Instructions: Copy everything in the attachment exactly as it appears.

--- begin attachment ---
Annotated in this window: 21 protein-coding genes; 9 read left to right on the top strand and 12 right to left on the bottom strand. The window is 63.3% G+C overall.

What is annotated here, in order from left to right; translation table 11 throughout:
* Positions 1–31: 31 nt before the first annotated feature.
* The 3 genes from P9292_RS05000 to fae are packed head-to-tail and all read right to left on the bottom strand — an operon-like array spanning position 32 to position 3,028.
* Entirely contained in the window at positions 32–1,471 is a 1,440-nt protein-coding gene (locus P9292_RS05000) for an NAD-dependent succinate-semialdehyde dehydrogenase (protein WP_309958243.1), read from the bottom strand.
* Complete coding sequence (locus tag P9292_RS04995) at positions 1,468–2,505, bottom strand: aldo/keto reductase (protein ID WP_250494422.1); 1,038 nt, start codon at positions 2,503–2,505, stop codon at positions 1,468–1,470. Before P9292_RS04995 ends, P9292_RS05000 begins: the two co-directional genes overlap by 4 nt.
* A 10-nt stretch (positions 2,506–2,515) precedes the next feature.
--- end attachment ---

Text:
Annotated in this window: 21 protein-coding genes; 9 read left to right on the top strand and 12 right to left on the bottom strand. The window is 63.3% G+C overall.

What is annotated here, in order from left to right; translation table 11 throughout:
* Positions 1–31: 31 nt before the first annotated feature.
* The 3 genes from P9292_RS05000 to fae are packed head-to-tail and all read right to left on the bottom strand — an operon-like array spanning position 32 to position 3,028.
* Entirely contained in the window at positions 32–1,471 is a 1,440-nt protein-coding gene (locus P9292_RS05000) for an NAD-dependent succinate-semialdehyde dehydrogenase (protein WP_309958243.1), read from the bottom strand.
* Complete coding sequence (locus tag P9292_RS04995) at positions 1,468–2,505, bottom strand: aldo/keto reductase (protein ID WP_250494422.1); 1,038 nt, start codon at positions 2,503–2,505, stop codon at positions 1,468–1,470. Before P9292_RS04995 ends, P9292_RS05000 begins: the two co-directional genes overlap by 4 nt.
* A 10-nt stretch (positions 2,506–2,515) precedes the next feature.